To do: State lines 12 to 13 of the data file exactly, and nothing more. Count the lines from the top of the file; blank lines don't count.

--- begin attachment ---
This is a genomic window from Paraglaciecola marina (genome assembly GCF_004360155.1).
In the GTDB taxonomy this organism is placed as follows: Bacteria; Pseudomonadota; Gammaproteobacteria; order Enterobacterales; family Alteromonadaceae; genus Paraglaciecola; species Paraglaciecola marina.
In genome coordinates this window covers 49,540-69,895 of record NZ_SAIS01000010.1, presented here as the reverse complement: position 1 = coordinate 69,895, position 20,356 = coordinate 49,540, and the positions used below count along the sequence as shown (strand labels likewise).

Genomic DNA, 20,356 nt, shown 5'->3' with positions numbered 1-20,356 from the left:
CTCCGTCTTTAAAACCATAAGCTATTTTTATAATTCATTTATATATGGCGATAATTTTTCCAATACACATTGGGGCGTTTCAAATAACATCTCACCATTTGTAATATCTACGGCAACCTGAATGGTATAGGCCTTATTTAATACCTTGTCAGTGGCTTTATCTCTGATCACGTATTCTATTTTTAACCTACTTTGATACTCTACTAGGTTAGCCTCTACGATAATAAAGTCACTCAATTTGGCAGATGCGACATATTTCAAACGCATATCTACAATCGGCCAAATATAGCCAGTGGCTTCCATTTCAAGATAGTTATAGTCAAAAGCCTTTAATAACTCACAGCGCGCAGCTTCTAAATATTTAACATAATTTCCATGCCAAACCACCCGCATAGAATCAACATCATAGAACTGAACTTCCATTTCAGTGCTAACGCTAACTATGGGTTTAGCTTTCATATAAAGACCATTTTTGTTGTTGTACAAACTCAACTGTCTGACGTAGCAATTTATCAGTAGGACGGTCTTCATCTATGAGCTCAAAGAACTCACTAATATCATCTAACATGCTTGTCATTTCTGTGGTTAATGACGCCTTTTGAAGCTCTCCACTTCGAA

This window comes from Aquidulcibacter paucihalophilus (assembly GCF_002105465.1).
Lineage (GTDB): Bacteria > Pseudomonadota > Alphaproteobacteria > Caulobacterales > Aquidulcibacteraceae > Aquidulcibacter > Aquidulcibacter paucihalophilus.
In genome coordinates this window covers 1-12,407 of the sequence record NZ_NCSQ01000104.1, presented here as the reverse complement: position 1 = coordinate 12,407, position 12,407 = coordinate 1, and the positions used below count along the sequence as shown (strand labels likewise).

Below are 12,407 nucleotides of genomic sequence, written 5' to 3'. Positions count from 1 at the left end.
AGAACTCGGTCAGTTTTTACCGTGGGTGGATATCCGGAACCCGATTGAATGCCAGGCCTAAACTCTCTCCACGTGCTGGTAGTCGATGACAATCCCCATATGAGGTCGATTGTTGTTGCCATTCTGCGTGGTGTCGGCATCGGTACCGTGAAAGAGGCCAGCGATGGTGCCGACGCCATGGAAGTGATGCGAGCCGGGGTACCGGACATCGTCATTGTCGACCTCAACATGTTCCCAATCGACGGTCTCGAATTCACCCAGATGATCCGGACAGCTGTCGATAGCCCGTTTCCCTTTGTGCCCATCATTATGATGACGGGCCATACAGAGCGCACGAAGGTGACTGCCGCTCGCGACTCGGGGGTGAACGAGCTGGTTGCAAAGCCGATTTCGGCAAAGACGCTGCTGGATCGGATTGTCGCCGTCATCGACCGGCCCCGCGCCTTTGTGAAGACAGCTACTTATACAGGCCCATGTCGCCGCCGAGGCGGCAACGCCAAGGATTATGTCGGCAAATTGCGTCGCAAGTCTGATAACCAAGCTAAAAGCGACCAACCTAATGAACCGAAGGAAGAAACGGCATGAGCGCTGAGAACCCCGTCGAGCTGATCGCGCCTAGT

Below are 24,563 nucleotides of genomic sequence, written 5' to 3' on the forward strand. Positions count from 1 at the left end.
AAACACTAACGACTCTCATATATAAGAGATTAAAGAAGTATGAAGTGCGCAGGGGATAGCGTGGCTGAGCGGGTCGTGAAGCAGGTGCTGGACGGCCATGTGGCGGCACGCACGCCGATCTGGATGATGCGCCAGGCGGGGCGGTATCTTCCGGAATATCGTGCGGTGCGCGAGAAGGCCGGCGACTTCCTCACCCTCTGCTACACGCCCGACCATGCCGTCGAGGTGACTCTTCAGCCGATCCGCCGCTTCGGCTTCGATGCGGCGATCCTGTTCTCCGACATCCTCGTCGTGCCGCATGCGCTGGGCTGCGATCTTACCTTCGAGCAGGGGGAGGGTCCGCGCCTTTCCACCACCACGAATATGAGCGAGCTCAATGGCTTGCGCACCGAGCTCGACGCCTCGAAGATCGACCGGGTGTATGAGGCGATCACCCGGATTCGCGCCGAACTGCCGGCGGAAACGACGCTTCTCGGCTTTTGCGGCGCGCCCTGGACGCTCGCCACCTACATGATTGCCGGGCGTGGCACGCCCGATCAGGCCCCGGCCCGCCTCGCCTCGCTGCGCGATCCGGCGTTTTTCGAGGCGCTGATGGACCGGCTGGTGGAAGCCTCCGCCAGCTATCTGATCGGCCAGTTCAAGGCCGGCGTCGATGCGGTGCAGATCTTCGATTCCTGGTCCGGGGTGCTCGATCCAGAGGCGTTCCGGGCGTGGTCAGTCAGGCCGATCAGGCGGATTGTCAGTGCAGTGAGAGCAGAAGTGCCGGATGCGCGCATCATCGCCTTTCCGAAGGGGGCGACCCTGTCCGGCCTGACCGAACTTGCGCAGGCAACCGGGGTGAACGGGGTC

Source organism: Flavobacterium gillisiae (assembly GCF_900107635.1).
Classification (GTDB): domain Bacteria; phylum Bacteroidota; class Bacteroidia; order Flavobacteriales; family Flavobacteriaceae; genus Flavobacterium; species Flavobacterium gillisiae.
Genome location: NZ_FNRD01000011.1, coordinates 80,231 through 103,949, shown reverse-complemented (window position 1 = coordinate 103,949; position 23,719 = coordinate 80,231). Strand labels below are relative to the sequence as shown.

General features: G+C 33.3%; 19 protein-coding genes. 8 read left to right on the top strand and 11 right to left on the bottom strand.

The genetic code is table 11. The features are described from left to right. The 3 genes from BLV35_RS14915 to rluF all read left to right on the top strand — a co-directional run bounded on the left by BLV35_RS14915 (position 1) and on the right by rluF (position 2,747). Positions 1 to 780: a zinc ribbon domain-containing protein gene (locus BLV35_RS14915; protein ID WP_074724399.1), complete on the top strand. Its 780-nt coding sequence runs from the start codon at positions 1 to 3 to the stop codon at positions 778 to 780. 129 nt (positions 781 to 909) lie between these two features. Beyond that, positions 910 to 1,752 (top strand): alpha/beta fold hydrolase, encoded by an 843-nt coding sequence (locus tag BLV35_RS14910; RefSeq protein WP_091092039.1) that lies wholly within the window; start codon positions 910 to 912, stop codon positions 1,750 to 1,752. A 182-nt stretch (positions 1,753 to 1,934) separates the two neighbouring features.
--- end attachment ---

AAACACTAACGACTCTCATATATAAGAGATTAAAGAAGTATGAAGTGCGCAGGGGATAGCGTGGCTGAGCGGGTCGTGAAGCAGGTGCTGGACGGCCATGTGGCGGCACGCACGCCGATCTGGATGATGCGCCAGGCGGGGCGGTATCTTCCGGAATATCGTGCGGTGCGCGAGAAGGCCGGCGACTTCCTCACCCTCTGCTACACGCCCGACCATGCCGTCGAGGTGACTCTTCAGCCGATCCGCCGCTTCGGCTTCGATGCGGCGATCCTGTTCTCCGACATCCTCGTCGTGCCGCATGCGCTGGGCTGCGATCTTACCTTCGAGCAGGGGGAGGGTCCGCGCCTTTCCACCACCACGAATATGAGCGAGCTCAATGGCTTGCGCACCGAGCTCGACGCCTCGAAGATCGACCGGGTGTATGAGGCGATCACCCGGATTCGCGCCGAACTGCCGGCGGAAACGACGCTTCTCGGCTTTTGCGGCGCGCCCTGGACGCTCGCCACCTACATGATTGCCGGGCGTGGCACGCCCGATCAGGCCCCGGCCCGCCTCGCCTCGCTGCGCGATCCGGCGTTTTTCGAGGCGCTGATGGACCGGCTGGTGGAAGCCTCCGCCAGCTATCTGATCGGCCAGTTCAAGGCCGGCGTCGATGCGGTGCAGATCTTCGATTCCTGGTCCGGGGTGCTCGATCCAGAGGCGTTCCGGGCGTGGTCAGTCAGGCCGATCAGGCGGATTGTCAGTGCAGTGAGAGCAGAAGTGCCGGATGCGCGCATCATCGCCTTTCCGAAGGGGGCGACCCTGTCCGGCCTGACCGAACTTGCGCAGGCAACCGGGGTGAACGGGGTC

Source organism: Flavobacterium gillisiae (assembly GCF_900107635.1).